Now that, WA Web Week is well and truely put to bed, with Edge of the Web, WebJam9 and the WA Web Awards done and dusted; it’s now time to inject some life back into this blog. Yes the posts have been a bit scant of late. Sorry about that, the real world has been getting in the way.
So you have a site that you have lovingly designed coded and integrated into your CMS of choice. You’ve delivered it to the client, perfect. Not a pixel, word or image out of place, following industry best practice. A work of art, electro-prefecto.
A few months later you review the site in passing. It’s a complete mess, all the layout is using fonts, tables and there are pictures that are just resized 2 meg inserts. Plus what’s with this animated gif banner it now has. It’s the classic showcase gone wrong.
Finding an overall solution to this type of problem, as you know, isn’t that easy. Like most of the web industry issues, it just doesn’t have a one size fits all solution. However there are a range of measures you can take that will help reduce the pain. Now the main limiting factor on all these solutions is the client’s budget (like that’s a new aspect, eh).
Get Content Early
Seems like a bit of a no brainer, but knowing all the major content layout requirements before you finish the UI design is major boon. That way you can allow for those special cases. It’s the old 80/20 on these things, with the special cases requiring the most effort. It can be argued when this level of UI for specific information types gathering should be done and by whom, at the low resolution of the design with the Information Architect and User Interaction Designer, or later with Front End Developer/Designer. One thing is for sure don’t provide for this and the client will just stylise the best they can. Mind you it’s impossible to allow for everything.
Involve the Client
Remember it’s not your website, it’s the clients. So involve them, get them putting content into the CMS way before you have even wrapped a design around it. This allows for two things. The client gets to play with the CMS, and you get to see the content as it comes in and allow for it in the content design (see above). Now it’s a good idea to still determine what that content is going to be so the proposed UI can take maximum advantage of it, and don’t get too many surprises.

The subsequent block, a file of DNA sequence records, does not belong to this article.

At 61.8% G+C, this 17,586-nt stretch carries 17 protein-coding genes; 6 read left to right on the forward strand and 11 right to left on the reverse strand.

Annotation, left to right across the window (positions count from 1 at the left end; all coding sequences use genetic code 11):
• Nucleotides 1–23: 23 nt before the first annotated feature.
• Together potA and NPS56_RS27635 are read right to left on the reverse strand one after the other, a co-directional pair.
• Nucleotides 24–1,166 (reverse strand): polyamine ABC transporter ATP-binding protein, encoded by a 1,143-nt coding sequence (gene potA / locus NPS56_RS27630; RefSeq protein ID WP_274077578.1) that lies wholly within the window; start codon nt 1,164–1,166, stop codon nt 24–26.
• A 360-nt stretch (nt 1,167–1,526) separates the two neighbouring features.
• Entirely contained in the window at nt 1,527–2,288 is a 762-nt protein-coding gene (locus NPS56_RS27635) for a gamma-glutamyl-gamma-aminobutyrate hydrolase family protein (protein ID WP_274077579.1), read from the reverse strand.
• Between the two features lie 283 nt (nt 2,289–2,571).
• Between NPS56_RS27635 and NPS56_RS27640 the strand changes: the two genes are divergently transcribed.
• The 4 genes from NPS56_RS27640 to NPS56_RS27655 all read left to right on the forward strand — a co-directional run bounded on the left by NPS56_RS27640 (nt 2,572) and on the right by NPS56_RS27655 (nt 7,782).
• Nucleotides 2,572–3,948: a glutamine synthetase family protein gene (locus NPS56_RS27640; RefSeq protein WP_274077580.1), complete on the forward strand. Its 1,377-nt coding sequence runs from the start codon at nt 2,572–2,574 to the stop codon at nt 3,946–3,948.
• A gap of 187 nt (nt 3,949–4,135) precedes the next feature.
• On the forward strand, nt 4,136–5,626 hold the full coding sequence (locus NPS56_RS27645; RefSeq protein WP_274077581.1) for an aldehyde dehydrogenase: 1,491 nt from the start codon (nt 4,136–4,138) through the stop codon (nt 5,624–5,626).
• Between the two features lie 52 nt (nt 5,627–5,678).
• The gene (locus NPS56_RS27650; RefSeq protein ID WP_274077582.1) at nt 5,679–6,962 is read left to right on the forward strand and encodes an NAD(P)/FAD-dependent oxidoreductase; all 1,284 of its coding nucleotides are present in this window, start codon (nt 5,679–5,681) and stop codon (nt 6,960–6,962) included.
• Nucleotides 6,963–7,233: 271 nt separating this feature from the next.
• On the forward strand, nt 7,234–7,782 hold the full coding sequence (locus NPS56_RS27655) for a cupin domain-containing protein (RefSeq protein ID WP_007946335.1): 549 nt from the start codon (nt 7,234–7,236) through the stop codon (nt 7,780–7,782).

Now you are going to have to training the client in the use of your CMS and maybe a little bit more than just the technical basics. I’m not suggesting you get uber technical or the like with the under lying HTML. But things like the basics of what is a semantic layout (ranking headers). Basic layout methods for the relevant information types, like when to use tables, lists, definition lists, blockquote, images and the like. In a way you are just tying to educate for the general best practices for information and report layout.
Considering providing a style guide can help, sometimes. Some places will use it like a bible for the layout of the web site, others will just ignore it, your should get to know the client well enough to make this choice.
Trim Back the CMS
Given all the education in the world, it may pay to trim back the functionality of your CMS rich text editor (RTE). Taking out the font size and color changers that insert font tags. And then allow for the use of class selects if you can.
I know this is asking for the impossible, but parsing and cleaning up a word document cut and pasted in the RTE wouldn’t come a miss either, even to the extend of removing font tags, extra classes and the like.
Web Standards, Break Them, Sometimes
Of course if you go down the route of allowing clients to style via using classes, I will assume that you have very meaningful class names that can be easily understood for what they do by the client. Using classes like “image-aligned-right”, “text-indent-left-one-tab” or “large-highlighed-text” Now this may not be the ideal in terms of best practice, but it’s a rule you have to break if you want clients to use classes and CSS style layouts, sometimes we have the break a few eggs.
In most cases people will be used to the word processing rendering model; where there are only limited number of general information types and everything else is laid out via a table. Doing this predates the web. That’s right, MS-Word and Word Prefect have a lot to answer for (showing my age now). Hence with these types of ingrained information display models it becomes hard to break the mold.
So why bother, just ensure they have a sense of pride and know what looks good and not. At the end of the day you can’t control it. And frankly does it really matter if they get it wrong and use tables for layout within the CMS or use font tags. This is better than misplaced header tags. Maybe over time you can educate the client into using a best practice. But at present it’s just easier for a client to use what we would consider bad practice to layout the information, live with it, you are not to blame.
So what do you do to avoid the digital disaster, if anything? Are there any other special things you do to ensure the client maintains to the site as you both initially envisioned?